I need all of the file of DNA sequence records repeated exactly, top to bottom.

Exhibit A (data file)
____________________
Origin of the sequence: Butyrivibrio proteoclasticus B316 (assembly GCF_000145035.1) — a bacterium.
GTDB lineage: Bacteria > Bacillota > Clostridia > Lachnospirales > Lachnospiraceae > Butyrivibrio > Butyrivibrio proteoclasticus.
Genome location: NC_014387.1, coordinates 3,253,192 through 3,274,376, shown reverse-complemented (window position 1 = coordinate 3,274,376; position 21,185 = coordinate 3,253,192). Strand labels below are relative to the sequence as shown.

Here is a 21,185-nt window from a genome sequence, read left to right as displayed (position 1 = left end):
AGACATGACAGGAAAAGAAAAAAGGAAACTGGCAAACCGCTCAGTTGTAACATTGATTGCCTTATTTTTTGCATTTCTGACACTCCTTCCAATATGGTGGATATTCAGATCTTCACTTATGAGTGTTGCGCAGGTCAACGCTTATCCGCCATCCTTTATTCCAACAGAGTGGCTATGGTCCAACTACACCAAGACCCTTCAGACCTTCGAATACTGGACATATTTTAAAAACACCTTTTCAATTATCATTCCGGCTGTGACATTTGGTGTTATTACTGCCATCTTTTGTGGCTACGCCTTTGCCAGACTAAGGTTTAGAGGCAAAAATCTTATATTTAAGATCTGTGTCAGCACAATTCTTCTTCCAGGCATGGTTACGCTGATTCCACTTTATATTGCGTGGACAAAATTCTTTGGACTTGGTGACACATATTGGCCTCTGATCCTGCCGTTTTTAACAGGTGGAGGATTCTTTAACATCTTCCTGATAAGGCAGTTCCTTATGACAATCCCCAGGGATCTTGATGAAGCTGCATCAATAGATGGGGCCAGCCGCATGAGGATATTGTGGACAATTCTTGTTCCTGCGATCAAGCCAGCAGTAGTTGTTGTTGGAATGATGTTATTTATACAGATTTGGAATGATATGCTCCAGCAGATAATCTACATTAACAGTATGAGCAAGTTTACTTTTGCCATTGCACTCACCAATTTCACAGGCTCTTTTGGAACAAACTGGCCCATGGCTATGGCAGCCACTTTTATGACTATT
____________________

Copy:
Origin of the sequence: Butyrivibrio proteoclasticus B316 (assembly GCF_000145035.1) — a bacterium.
GTDB lineage: Bacteria > Bacillota > Clostridia > Lachnospirales > Lachnospiraceae > Butyrivibrio > Butyrivibrio proteoclasticus.
Genome location: NC_014387.1, coordinates 3,253,192 through 3,274,376, shown reverse-complemented (window position 1 = coordinate 3,274,376; position 21,185 = coordinate 3,253,192). Strand labels below are relative to the sequence as shown.

Here is a 21,185-nt window from a genome sequence, read left to right as displayed (position 1 = left end):
AGACATGACAGGAAAAGAAAAAAGGAAACTGGCAAACCGCTCAGTTGTAACATTGATTGCCTTATTTTTTGCATTTCTGACACTCCTTCCAATATGGTGGATATTCAGATCTTCACTTATGAGTGTTGCGCAGGTCAACGCTTATCCGCCATCCTTTATTCCAACAGAGTGGCTATGGTCCAACTACACCAAGACCCTTCAGACCTTCGAATACTGGACATATTTTAAAAACACCTTTTCAATTATCATTCCGGCTGTGACATTTGGTGTTATTACTGCCATCTTTTGTGGCTACGCCTTTGCCAGACTAAGGTTTAGAGGCAAAAATCTTATATTTAAGATCTGTGTCAGCACAATTCTTCTTCCAGGCATGGTTACGCTGATTCCACTTTATATTGCGTGGACAAAATTCTTTGGACTTGGTGACACATATTGGCCTCTGATCCTGCCGTTTTTAACAGGTGGAGGATTCTTTAACATCTTCCTGATAAGGCAGTTCCTTATGACAATCCCCAGGGATCTTGATGAAGCTGCATCAATAGATGGGGCCAGCCGCATGAGGATATTGTGGACAATTCTTGTTCCTGCGATCAAGCCAGCAGTAGTTGTTGTTGGAATGATGTTATTTATACAGATTTGGAATGATATGCTCCAGCAGATAATCTACATTAACAGTATGAGCAAGTTTACTTTTGCCATTGCACTCACCAATTTCACAGGCTCTTTTGGAACAAACTGGCCCATGGCTATGGCAGCCACTTTTATGACTATT